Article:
The Auditor-General’s Office (AGO) has taken the Ministry of Health (MOH) to task for the way tens of millions of dollars were spent in the building of the $800 million Ng Teng Fong General Hospital in Jurong.
The 700-bed hospital was completed in 2015 – about half a year behind schedule.
The AGO’s report on the latest annual audit of government finances criticised MOH for “lack of controls and inadequate oversight” of the project.
The ministry said yesterday it will strengthen its project oversight processes and management controls but there was no wrongdoing.
“There was no indication of fraud or corrupt practices which warrant further investigation, or deliberate wrongdoing by the persons involved in the projects,” the ministry said.
MOH was among several agencies rapped by the AGO for lapses in controls over information technology (IT) systems, lack of financial controls, and inadequate oversight over large-scale development projects.
In MOH’s case, the AGO found that the ministry had paid $4.08 million for supervisory staff without ensuring that they were needed. It was done despite MOH having already hired a contractor for $8.16 million to provide site supervisory services, the report noted.
When the AGO asked about it, MOH said it was “not aware” its agent had separately hired site supervisory staff.
It later told the AGO that there was no duplication as the contractor’s staff number fell by five, which corresponded with the five the ministry had hired.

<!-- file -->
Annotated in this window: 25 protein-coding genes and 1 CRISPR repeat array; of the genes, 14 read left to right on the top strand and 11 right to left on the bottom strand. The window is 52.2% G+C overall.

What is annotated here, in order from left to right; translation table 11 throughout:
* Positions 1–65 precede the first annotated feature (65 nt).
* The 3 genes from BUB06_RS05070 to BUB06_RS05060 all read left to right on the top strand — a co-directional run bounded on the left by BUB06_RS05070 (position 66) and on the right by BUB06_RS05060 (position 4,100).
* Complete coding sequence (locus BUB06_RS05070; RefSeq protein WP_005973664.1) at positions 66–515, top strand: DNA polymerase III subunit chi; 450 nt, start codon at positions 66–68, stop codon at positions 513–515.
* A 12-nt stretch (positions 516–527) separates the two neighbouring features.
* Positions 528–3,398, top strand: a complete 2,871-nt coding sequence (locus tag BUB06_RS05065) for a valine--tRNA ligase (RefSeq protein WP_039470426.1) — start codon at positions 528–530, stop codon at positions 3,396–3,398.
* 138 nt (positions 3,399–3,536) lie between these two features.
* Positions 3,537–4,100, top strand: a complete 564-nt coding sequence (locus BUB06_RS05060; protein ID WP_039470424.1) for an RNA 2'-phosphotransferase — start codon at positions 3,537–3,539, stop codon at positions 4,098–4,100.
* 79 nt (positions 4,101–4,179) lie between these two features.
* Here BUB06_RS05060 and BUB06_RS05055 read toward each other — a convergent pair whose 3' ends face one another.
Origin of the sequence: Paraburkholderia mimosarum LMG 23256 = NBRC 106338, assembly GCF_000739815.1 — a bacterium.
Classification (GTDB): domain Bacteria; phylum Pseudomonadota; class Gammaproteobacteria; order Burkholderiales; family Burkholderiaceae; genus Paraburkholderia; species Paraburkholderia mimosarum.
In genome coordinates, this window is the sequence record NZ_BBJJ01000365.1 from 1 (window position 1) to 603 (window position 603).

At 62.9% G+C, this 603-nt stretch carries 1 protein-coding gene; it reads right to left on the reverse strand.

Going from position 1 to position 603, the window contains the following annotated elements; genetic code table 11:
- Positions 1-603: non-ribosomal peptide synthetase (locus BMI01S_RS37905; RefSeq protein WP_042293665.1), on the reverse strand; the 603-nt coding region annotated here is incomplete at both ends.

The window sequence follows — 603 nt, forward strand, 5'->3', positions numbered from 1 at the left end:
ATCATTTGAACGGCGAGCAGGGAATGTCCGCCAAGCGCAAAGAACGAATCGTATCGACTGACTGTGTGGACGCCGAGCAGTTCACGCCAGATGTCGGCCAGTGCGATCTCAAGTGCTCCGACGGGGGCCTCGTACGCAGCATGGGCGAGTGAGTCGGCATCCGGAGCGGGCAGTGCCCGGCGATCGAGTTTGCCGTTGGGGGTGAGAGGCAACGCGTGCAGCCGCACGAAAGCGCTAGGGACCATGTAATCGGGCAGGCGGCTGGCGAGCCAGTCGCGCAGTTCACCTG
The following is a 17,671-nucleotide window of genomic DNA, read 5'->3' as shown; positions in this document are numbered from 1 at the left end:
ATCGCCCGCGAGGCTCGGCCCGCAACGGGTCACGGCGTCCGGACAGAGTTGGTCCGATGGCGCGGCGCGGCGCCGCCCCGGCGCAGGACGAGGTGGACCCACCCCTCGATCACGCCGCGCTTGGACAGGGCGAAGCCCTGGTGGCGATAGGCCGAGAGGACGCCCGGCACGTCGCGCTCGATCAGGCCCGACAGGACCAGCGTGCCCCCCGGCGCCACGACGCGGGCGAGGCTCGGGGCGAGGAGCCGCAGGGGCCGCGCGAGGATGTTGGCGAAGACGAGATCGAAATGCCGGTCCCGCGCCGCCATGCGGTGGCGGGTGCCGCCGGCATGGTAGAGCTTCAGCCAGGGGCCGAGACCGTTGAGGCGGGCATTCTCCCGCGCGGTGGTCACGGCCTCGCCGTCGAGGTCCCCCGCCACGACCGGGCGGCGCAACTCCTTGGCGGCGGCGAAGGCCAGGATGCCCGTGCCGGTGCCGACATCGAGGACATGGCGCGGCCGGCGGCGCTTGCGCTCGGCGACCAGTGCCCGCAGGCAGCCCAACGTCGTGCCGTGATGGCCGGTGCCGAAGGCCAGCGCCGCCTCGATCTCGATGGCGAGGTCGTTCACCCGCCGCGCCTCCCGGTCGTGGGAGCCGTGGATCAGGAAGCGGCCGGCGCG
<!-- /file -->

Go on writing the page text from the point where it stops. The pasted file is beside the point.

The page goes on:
But this was incorrect. The AGO found the contractor had cut only three, not five, workers.
Also, it had hired six people, not five, resulting in a net increase of three workers.
The ministry also paid one of the three people, who was “supposedly reduced” from the contract, for about two years.
In fact, it was uncertain if it had to pay for the supervisory services after March 2015.
The AGO also flagged irregularities in seeking approvals when changes were made to the hospital contract. The changes involved $30.09 million.
It said: “The lack of the required level of checks increased the risk of fraud.”
There was “no assurance that MOH had exercised financial prudence in the use of public funds” or that changes in the contract were scrutinised before they were approved, it said.
The AGO also found lapses in approvals for 40 changes to contracts of 10 other projects that involved $3.76 million.
Approvals were either not obtained, sought after work had started, or were submitted to the wrong authorities.
In some cases, approvals were obtained “before the relevant assessment and recommendations were made”, the AGO said.
As a result, there are doubts on whether the changes were properly assessed, it added.
The ministry said yesterday that it will work to “improve the competencies of our officers through more structured training on public procurement procedures”.
The AGO also found that the Social and Family Development Ministry did not track how its staff and vendors used the IT systems that run the Baby Bonus scheme and childcare and infant-care subsidy schemes, giving rise to the possibility of confidential information being leaked or data being corrupted.
It also found that the Economic Development Board gave out grants of $2.59 million for eight projects though information on them was inaccurate and incomplete.
The agencies have acknowledged the lapses and pledged to tighten their controls.
The Ministry of Finance said the public sector’s system of managing public funds remains sound, but it acknowledged that there are areas where agencies can do better by strengthening financial governance.
“The public service is taking a concerted effort to address the issues identified,” it said.